|Native name: 青ヶ島|
Landsat view of Aogashima
|Area||8.75 km2 (3.38 sq mi)|
|Length||3.5 km (2.17 mi)|
|Width||2.5 km (1.55 mi)|
|Coastline||9 km (5.6 mi)|
|Highest elevation||423 m (1,388 ft)|
|Population||170 (as of January 2014)|
Aogashima (青ヶ島?) is a volcanic Japanese island in the Philippine Sea. The island is administered by Tokyo and located approximately 358 kilometres (222 mi) south of Tokyo and 64 kilometres (40 mi) south of Hachijō-jima. It is the southernmost and most isolated inhabited island of the Izu archipelago.
The village of Aogashima administers the island under Hachijō Subprefecture of Tokyo Metropolis. The island's area is 8.75 km2 (3.38 sq mi) and, as of 2014, its population 170. Aogashima is also within the boundaries of the Fuji-Hakone-Izu National Park.
Aogashima is a complex Quaternary volcanic island 3.5 km in length with a maximum width of 2.5 km, formed by the overlapping remnants of at least four submarine calderas. The island is surrounded by very steep rugged cliffs of layered volcanic deposits. The southern coast also rises to a sharp ridge forming one edge of a caldera named Ikenosawa (池之沢?) with a diameter of 1.5 km. The caldera dominates the island, with one point on its southern ridge, Otonbu (大凸部?) with a height of 423 metres (1,388 ft), as the island's highest point. The caldera is occupied by a secondary cone named Maruyama (丸山?).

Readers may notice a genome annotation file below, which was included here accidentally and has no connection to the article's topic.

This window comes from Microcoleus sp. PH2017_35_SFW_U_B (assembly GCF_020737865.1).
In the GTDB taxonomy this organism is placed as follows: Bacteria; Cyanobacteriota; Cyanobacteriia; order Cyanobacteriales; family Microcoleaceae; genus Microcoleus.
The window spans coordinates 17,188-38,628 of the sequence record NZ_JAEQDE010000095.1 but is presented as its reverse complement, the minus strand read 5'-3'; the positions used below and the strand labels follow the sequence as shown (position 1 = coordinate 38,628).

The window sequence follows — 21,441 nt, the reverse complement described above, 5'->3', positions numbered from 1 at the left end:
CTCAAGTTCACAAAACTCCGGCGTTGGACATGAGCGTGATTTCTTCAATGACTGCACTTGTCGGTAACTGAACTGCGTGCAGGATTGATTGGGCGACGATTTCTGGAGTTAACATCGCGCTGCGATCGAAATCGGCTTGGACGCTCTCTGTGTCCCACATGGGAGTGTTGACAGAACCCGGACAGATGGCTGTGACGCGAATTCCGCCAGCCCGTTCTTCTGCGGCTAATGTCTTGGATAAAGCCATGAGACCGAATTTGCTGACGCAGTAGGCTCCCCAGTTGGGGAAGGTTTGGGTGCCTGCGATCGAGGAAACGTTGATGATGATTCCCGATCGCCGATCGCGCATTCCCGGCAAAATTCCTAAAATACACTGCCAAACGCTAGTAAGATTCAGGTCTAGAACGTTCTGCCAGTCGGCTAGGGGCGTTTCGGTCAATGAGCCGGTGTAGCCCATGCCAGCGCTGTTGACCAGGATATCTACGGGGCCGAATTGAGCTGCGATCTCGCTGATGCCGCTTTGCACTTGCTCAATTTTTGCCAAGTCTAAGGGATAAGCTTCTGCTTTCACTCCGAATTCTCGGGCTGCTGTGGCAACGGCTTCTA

Still considered a Class-C active volcano by the Japan Meteorological Agency, the last eruption of Aogashima was during a four-year period from 1781–1785.
The history of human settlement on Aogashima is uncertain. Most of the people in Aogashima are Japanese. The island is mentioned in Edo period records kept at Hachijō-jima, which record volcanic activity in 1652, and from 1670-1680. An earthquake swarm in July 1780 was followed by steam rising from the lakes in the Ikenosawa Caldera. Further earthquakes in May 1781 led to an eruption. In April 1783, lava flows from the Maruyama cone resulted in the evacuation of all 63 households on the island. During a massive eruption in 1785, some 130–140 of the population of 327 islanders perished.
- Nussbaum, Louis-Frédéric. (2005). "Izu Shotō," Japan Encyclopedia, p. 412.
- Gotoh, H. et al. (2010). "Infrastructure Maintenance and Disaster Prevention Measures on Isolated Islands: the Case of the Izu Islands near Tokyo" in Island Sustainability (Favro, S., editor), p. 187.
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